La Costa degli Etruschi, the Etruscan coast, is made up of the 90 or so kilometres of coastline belonging to the province of Livorno that stretches from the port city itself south to Piombino.
This ancient and glorious part of Tuscany boasts some of the country’s best food and wine in a spectacular combination of Tuscan countryside-meets-sea. It is almost too easy to spend all your time in this area following the food and wine trail that takes you from the gutsy port food of Livorno, to the luxurious Super Tuscans of Bolgheri.
As loved as it is for its Cacciucco, Livorno’s cusine is not just about this peppery, powerful fish stew. In fact, many dishes you come across in other Tuscan cities you may find called alla Livornese, in the Livornese style, which usually means the star ingredient is cooked in a rich tomato sauce, such as the popular salted cod dish, Baccala alla Livornese.
Another local delicacy, cecina, is actually found all along the coast further north in Lucca and as far up as Liguria. Made with chickpea flour (cecimeans chickpea in Italian), it is something roughly between a thin pizza base and a pancake that’s probably best left without a translation. The Livornese version, called Cinque e Cinque (five and five) is a foccaccia filled with cecina – a tasty snack that you can grab on the run all over town.
There really is nothing like a visit to Livorno’s Mercato Centrale to define the authentic personality of the port city today. Housed in an enormous and beautiful 19th century Liberty style building just off one of the canals, over 180 stalls of fruit and vegetables, cheese, bread, fish and meat, including Kosher meat – a nod to the important Jewish community of Livorno – offer a wonderful look into the daily life and cuisine of the town. An early visit to the fish stalls for a gawk at the unique local catch is a must.
Overlooking the pretty pearl of Castiglioncello that hugs the coast of this area an odd 20km south of Livorno, is the hilltop town of Rosignano Marittimo. The tiny cobblestone streets and dominating castle are just remnants of a more glamorous past, today the slightly run-down streets and piazzas in the town centre reveal the town’s simple, old-fashioned country life. But once a year, people come from near and far line up for a seat at the Sagra del Galletto Livornese, a food festival dedicated to the local chicken. Commonly known as a Leghorn chickens in English (remember Foghorn Leghorn from Looney Tunes cartoons?), these white-plumed birds are named after the port of Livorno that they were shipped out of the first time they were imported to the US at the beginning of last century.
Land of the Super Tuscan wines, this picturesque little town is found at the end of a 4km cypress-lined road that in itself seems lifted out of the pages of a fairytale. The town is well-equipped with wine bars to try some of its famed big reds by Sassicaia and Ornellaia. Being hailed as the world’s top red wines, these are not for the faint-hearted. The precious vineyards of the Strada del Vino can be followed from Bolgheri towards the pretty hill top town of Castagneto Carducci, where, like in Bolgheri, the local cuisine has to be hearty enough to match the personality of the wine: think wild boar, wild hare, wood pigeon, pecorino cheese and other gutsy country fare – little, if any, fish.
Every spring, a wonderful food festival, Castagneto a Tavola, is devoted to the perfect combination of the local food and wine in one over-indulgent weekend. In the summer, the towns organise a summer-long series of events covering music, exhibitions, theatre, readings and of course… food and wine.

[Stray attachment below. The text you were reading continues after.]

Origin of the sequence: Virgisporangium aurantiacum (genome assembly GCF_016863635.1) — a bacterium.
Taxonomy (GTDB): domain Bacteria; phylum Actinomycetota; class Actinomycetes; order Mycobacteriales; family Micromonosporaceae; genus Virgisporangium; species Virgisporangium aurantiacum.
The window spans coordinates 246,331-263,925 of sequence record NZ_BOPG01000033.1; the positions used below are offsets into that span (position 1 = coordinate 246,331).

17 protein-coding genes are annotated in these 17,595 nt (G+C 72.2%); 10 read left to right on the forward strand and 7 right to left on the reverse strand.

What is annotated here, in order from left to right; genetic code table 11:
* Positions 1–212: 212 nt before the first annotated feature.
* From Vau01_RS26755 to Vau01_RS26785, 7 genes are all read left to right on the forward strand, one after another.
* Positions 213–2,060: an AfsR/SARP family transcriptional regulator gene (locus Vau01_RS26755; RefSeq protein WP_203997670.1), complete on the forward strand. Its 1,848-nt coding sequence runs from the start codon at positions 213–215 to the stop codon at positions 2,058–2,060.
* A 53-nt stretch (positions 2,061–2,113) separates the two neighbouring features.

Once an important fishing village, this now beach resort town has never been able to shake off its true roots. Despite its recent upgrading and new marina full of fancy yachts, it is still known for its palamita, a sort of poor, local cousin of tuna and mackerel, an oily and tasty fish that the town now proudly celebrates in mid-May when it’s in season. Palamita was once a poorman’s fish, used for bait and canning, but is lately making a more glamorous comeback. The best place to try it is at the palamita festival held in May, where you can find it in all forms from thinly sliced carpaccio to deep fried fishballs, the perfect accompaniments to the local white wines. One local chef even makes Tuscan style “prosciutto” and “salumi” out of palamita (the pieces of “fat” are actually squid); spiced with wild Etruscan herbs collected from the area, it’s a homage to the ancient and native roots of the city – genius.
Heading inland slightly to the medieval towns in the hills high above the coast, you reach the charming Campiglia Marittima, quaint and quiet and simply oozing with a sense of centuries-old antiquity. For one thing, the enoteca pubblica, the town’s wine cellar that showcases the area’s local wines is set in the Palazzo Pretorio, which also houses the town’s archaeological museum. The local cuisine has an ancient-inspired flavour to it that just makes me picture medieval banquets: locally produced honey, salami and roasted game birds, Etruscan style. While you’re here try the unique Sciaccia campigliese, a crunchy pastry made the truly ancient ingredients of lard and pinenuts. It is often served with white wine or vin santo, but if you’re going to do it right have it with aleatico, the intense local dessert wine, a cousin of muscat, produced not far away on the Island of Elba.
Nearby is the pretty Slow Food town of Suvereto. Not for nothing is it known for its food and wine – the town is surrounded by an abundance of shimmering silvery-green olive groves, which grow like mad in this area, vineyards, farms and plenty of woods where chestnut and cork trees can be found (the village gets its name from the word sughero, cork). But more than anything, this town is about its olives and olive oil. In fact, olive oil even gets its own festival here each year called “FestUnta.”